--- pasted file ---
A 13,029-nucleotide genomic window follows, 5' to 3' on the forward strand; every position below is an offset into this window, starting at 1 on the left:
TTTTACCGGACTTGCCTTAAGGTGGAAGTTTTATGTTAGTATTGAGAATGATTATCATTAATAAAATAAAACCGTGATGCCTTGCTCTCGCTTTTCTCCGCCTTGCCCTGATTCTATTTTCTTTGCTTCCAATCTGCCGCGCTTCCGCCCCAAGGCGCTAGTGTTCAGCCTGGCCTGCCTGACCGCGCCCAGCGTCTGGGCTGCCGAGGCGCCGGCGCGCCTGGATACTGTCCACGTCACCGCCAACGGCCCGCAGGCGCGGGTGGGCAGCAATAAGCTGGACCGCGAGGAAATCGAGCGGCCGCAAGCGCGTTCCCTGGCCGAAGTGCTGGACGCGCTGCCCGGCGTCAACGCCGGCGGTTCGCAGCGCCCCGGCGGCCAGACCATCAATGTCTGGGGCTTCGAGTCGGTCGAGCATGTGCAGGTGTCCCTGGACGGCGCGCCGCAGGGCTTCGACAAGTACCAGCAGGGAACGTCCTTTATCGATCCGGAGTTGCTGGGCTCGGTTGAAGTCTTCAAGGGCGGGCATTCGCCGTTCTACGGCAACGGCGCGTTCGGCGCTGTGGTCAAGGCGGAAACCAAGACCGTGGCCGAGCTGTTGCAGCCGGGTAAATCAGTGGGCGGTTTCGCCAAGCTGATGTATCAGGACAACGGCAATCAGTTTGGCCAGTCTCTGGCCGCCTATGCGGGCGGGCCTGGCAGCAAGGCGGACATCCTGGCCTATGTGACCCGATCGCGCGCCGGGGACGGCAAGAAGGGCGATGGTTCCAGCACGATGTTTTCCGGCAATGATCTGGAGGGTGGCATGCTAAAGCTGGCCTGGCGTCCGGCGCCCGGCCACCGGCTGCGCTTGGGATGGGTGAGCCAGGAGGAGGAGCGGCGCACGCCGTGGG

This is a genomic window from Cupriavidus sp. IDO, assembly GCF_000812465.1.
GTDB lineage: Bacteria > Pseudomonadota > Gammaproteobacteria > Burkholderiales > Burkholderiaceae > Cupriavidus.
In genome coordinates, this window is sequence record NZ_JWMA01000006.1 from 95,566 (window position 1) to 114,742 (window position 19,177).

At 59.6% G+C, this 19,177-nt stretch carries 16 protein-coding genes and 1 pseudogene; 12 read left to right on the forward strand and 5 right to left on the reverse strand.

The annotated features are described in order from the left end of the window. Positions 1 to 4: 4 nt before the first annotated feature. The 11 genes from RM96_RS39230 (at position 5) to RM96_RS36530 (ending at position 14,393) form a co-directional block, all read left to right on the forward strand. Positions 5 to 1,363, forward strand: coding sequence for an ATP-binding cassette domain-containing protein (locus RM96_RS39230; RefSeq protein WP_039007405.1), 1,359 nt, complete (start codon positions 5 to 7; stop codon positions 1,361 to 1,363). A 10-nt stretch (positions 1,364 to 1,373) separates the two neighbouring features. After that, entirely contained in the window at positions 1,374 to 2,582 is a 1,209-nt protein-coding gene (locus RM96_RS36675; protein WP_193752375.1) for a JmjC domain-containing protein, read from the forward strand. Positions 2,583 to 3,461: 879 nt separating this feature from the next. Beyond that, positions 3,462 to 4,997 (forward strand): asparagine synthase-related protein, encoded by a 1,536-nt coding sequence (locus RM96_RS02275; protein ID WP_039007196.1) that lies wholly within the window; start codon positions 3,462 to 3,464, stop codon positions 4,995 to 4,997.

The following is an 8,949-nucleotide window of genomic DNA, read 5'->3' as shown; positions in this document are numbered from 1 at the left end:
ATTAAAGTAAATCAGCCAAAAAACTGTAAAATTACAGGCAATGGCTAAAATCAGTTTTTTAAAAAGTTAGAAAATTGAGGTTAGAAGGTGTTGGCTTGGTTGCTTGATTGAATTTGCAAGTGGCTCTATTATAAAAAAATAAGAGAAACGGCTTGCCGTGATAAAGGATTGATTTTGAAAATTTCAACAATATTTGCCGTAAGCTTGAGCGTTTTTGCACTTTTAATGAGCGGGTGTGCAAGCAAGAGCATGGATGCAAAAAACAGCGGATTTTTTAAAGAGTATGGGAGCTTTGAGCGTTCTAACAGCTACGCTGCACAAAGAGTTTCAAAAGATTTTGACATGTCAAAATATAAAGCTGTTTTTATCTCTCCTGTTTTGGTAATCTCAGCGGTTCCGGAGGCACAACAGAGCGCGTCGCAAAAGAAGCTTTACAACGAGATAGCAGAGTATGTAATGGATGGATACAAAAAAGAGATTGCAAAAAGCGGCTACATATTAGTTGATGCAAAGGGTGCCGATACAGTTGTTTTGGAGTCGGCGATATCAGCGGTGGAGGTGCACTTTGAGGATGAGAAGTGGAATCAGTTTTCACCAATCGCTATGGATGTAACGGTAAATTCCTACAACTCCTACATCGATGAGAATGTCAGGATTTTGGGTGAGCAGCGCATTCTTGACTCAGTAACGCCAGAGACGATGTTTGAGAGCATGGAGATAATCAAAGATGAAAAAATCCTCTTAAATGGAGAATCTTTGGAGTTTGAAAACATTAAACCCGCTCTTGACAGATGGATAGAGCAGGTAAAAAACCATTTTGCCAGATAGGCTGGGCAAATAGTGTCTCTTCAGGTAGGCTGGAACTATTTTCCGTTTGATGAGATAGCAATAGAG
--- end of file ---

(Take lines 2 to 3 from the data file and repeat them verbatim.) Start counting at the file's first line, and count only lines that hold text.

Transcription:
TTTTACCGGACTTGCCTTAAGGTGGAAGTTTTATGTTAGTATTGAGAATGATTATCATTAATAAAATAAAACCGTGATGCCTTGCTCTCGCTTTTCTCCGCCTTGCCCTGATTCTATTTTCTTTGCTTCCAATCTGCCGCGCTTCCGCCCCAAGGCGCTAGTGTTCAGCCTGGCCTGCCTGACCGCGCCCAGCGTCTGGGCTGCCGAGGCGCCGGCGCGCCTGGATACTGTCCACGTCACCGCCAACGGCCCGCAGGCGCGGGTGGGCAGCAATAAGCTGGACCGCGAGGAAATCGAGCGGCCGCAAGCGCGTTCCCTGGCCGAAGTGCTGGACGCGCTGCCCGGCGTCAACGCCGGCGGTTCGCAGCGCCCCGGCGGCCAGACCATCAATGTCTGGGGCTTCGAGTCGGTCGAGCATGTGCAGGTGTCCCTGGACGGCGCGCCGCAGGGCTTCGACAAGTACCAGCAGGGAACGTCCTTTATCGATCCGGAGTTGCTGGGCTCGGTTGAAGTCTTCAAGGGCGGGCATTCGCCGTTCTACGGCAACGGCGCGTTCGGCGCTGTGGTCAAGGCGGAAACCAAGACCGTGGCCGAGCTGTTGCAGCCGGGTAAATCAGTGGGCGGTTTCGCCAAGCTGATGTATCAGGACAACGGCAATCAGTTTGGCCAGTCTCTGGCCGCCTATGCGGGCGGGCCTGGCAGCAAGGCGGACATCCTGGCCTATGTGACCCGATCGCGCGCCGGGGACGGCAAGAAGGGCGATGGTTCCAGCACGATGTTTTCCGGCAATGATCTGGAGGGTGGCATGCTAAAGCTGGCCTGGCGTCCGGCGCCCGGCCACCGGCTGCGCTTGGGATGGGTGAGCCAGGAGGAGGAGCGGCGCACGCCGTGGG

This is a genomic window from Cupriavidus sp. IDO, assembly GCF_000812465.1.